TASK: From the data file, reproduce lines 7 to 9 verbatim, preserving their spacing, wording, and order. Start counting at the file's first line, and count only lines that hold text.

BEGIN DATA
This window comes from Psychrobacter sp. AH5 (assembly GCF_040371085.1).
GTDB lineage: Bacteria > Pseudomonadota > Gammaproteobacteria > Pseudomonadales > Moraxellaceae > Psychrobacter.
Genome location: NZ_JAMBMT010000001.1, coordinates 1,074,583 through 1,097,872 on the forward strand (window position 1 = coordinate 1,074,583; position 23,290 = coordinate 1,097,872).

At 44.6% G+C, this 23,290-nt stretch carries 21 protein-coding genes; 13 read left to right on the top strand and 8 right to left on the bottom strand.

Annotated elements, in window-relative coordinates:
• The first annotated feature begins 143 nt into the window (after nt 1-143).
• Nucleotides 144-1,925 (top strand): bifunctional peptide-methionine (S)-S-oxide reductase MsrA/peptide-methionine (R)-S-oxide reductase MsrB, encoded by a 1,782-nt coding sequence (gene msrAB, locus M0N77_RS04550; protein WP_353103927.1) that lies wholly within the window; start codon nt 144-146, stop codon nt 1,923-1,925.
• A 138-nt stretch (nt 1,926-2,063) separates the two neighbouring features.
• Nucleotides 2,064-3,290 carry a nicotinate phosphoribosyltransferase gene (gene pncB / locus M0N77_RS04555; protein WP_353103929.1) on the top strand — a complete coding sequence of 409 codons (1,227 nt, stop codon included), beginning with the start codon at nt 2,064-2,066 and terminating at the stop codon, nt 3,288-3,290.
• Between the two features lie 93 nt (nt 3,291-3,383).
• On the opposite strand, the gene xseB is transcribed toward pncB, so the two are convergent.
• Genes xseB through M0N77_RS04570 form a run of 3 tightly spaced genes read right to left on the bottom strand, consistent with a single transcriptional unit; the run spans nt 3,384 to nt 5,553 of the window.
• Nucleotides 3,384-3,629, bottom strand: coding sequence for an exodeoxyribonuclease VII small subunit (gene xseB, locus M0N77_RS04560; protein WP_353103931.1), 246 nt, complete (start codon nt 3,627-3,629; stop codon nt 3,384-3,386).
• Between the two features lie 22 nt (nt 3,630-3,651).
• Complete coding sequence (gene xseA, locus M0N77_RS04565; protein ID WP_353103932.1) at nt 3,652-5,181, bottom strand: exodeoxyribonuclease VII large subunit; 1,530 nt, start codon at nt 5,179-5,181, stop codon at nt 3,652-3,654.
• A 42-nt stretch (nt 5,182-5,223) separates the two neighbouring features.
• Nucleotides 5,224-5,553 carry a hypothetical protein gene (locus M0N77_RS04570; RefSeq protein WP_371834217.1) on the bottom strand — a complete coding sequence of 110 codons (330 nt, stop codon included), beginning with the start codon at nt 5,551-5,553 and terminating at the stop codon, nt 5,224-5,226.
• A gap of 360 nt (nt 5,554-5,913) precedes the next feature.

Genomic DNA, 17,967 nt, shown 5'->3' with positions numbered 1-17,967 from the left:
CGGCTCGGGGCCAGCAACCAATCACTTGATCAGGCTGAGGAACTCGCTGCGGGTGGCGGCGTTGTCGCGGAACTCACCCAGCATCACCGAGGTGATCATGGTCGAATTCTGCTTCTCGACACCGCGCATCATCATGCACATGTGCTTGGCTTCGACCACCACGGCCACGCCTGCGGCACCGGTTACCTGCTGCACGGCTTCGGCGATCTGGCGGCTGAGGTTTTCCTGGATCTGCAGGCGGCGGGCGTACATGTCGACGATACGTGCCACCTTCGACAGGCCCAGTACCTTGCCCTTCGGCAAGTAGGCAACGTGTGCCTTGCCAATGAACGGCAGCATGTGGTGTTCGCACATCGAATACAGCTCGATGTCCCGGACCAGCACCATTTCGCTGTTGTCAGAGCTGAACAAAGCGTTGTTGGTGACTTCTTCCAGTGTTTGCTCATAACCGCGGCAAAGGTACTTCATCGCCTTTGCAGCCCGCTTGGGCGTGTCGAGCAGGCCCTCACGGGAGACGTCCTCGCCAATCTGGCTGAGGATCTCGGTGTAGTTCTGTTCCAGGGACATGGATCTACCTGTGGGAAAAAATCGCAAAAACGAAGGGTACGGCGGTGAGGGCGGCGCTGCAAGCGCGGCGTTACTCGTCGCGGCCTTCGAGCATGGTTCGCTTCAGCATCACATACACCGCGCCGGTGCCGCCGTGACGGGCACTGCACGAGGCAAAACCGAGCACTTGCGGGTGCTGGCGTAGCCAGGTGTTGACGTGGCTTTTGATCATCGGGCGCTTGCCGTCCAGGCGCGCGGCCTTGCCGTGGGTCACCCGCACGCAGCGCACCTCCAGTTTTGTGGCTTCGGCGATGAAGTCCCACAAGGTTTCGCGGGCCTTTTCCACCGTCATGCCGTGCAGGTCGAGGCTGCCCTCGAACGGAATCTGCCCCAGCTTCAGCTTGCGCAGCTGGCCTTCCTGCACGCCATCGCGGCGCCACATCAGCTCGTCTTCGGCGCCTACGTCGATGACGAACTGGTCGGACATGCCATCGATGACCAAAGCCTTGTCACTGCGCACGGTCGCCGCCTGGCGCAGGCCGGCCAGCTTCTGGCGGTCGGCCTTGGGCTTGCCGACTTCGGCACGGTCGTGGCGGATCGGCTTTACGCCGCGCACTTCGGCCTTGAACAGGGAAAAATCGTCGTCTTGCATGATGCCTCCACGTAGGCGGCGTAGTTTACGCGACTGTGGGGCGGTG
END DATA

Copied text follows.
• Nucleotides 144-1,925 (top strand): bifunctional peptide-methionine (S)-S-oxide reductase MsrA/peptide-methionine (R)-S-oxide reductase MsrB, encoded by a 1,782-nt coding sequence (gene msrAB, locus M0N77_RS04550; protein WP_353103927.1) that lies wholly within the window; start codon nt 144-146, stop codon nt 1,923-1,925.
• A 138-nt stretch (nt 1,926-2,063) separates the two neighbouring features.
• Nucleotides 2,064-3,290 carry a nicotinate phosphoribosyltransferase gene (gene pncB / locus M0N77_RS04555; protein WP_353103929.1) on the top strand — a complete coding sequence of 409 codons (1,227 nt, stop codon included), beginning with the start codon at nt 2,064-2,066 and terminating at the stop codon, nt 3,288-3,290.